A 7% -10% fall in markets after a 40% -50% gain is not something which should be worried about. Investors should see this as a part of market movement. The market has already discounted the worst and is anticipating the improvement in earnings in the coming quarters. The International Monetary Fund (IMF) on Tuesday upgraded its FY22 growth projection for India to 12.5% from 11.5% estimated in January, though it has cautioned that the forecast hasn’t factored in the severe downside risks arising from the country’s ongoing second wave of covid-19.
Every correction in the market gives the equity investors an opportunity to make some good buy at dips and give them a chance to diversify their portfolio. Investors should identify which stocks have strong potential and can do well in the long term. Long term investors should use this opportunity to accumulate quality stocks.
If you've had your eye on a certain stock but couldn't afford the current share price, buying it during a market downturn when its price is lower could be a smart move. In the words of Warren Buffet “Whether we are talking about socks or stocks, I like buying quality merchandise when it is marked down.”
When you're buying index funds or mutual funds, you're still buying stocks. Except instead of buying them one at a time, you're buying dozens or hundreds at once. So, when stock prices fall, you're getting more for your money.
The key to investing during a downturn is to make sure you're putting your money behind solid investments. Investors should not buy stocks because they are cheap. Instead, they should buy quality stocks that are going through a rough patch. These investments are more likely to recover from a market crash.
Market crashes can be intimidating, but they can also be good investing opportunities. By investing in solid companies at bargain prices, the investor can make the most of periods of volatility and strengthen his portfolio.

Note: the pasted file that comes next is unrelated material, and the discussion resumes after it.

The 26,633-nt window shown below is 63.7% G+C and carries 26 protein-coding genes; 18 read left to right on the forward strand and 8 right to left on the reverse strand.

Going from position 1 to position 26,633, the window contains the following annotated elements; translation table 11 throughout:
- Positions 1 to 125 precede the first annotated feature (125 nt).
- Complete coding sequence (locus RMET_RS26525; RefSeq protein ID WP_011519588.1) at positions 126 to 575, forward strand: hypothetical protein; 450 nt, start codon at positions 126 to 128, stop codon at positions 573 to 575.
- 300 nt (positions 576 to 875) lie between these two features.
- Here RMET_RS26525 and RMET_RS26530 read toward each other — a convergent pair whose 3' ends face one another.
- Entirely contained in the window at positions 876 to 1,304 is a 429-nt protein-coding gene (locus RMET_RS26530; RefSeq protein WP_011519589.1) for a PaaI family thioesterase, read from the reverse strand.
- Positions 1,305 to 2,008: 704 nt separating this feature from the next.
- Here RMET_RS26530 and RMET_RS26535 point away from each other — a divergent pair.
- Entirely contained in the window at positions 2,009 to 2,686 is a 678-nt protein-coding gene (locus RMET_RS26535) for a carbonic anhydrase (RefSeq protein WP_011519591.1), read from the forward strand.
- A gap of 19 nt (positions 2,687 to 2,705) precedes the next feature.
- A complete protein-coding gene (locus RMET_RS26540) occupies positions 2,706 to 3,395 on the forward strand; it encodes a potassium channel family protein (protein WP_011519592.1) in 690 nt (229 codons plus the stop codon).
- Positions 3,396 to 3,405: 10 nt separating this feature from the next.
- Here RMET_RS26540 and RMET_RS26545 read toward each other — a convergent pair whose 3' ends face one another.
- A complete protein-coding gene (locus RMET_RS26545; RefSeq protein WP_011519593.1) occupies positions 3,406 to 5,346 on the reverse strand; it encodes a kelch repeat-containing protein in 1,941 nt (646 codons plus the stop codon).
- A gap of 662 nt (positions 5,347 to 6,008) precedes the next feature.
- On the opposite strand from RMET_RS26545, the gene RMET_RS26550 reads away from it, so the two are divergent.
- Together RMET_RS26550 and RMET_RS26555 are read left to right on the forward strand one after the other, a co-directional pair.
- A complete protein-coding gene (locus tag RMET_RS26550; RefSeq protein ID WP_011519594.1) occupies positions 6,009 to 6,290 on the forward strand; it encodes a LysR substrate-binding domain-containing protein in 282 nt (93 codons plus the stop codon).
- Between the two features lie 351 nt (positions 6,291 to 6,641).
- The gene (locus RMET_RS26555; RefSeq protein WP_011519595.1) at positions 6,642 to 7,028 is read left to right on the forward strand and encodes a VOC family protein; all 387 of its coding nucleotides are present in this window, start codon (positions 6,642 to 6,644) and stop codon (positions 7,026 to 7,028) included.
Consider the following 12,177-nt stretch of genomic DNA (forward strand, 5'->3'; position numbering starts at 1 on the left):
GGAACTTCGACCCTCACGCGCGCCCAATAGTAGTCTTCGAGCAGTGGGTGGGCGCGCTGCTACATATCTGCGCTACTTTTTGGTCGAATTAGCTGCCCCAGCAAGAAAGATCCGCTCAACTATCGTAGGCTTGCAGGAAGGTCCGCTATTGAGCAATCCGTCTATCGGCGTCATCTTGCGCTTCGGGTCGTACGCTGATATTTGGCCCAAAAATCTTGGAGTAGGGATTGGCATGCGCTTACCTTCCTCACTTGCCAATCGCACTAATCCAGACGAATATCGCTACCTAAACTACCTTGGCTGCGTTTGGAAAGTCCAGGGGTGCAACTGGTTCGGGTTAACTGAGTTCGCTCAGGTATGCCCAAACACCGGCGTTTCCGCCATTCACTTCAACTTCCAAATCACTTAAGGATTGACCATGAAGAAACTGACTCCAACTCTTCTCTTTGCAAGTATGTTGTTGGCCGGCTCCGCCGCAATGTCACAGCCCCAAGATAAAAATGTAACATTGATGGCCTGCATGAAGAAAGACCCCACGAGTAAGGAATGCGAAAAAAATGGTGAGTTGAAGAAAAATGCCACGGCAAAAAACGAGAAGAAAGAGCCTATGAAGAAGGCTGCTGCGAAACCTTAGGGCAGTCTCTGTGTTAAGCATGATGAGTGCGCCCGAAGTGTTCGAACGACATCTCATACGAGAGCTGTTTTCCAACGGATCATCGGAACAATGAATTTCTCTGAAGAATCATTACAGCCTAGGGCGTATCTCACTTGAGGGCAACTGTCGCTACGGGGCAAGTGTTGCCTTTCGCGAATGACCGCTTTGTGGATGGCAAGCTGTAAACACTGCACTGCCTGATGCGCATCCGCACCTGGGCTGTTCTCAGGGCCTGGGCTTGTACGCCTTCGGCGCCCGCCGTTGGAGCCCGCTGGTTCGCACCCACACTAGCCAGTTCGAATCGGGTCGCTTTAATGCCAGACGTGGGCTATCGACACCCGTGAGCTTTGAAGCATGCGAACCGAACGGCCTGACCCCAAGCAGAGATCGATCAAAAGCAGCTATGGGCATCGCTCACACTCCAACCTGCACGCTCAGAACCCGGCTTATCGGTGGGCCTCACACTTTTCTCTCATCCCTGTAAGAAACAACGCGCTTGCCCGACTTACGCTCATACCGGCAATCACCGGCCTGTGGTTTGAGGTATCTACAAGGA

The rising Covid cases remains a matter of worry but the government is in favour of spending, which will limit the impact of a prolonged Covid crisis. The consumer sentiment is improving which is evident from rising auto sales. The Foreign Portfolio Investors (FPIs) are extremely gung ho about Indian equity markets. In FY21, Indian stock market witnessed strong FPI inflows of Rs 2.74 lakh crore. The robust FPI flows came on the back of faster than expected economic recovery supported by multiple tranches of innovatively designed stimulus packages. And this interest of FPIs in Indian stock market is not going to die down soon.
The pace of vaccination in the country has picked up and people have again started adhering to strict Covid protocol. Covid testing is also going up and once the numbers start to fall, markets will again regain enthusiasm. Going ahead there may be some near-term tension but most investors will look past the pandemic.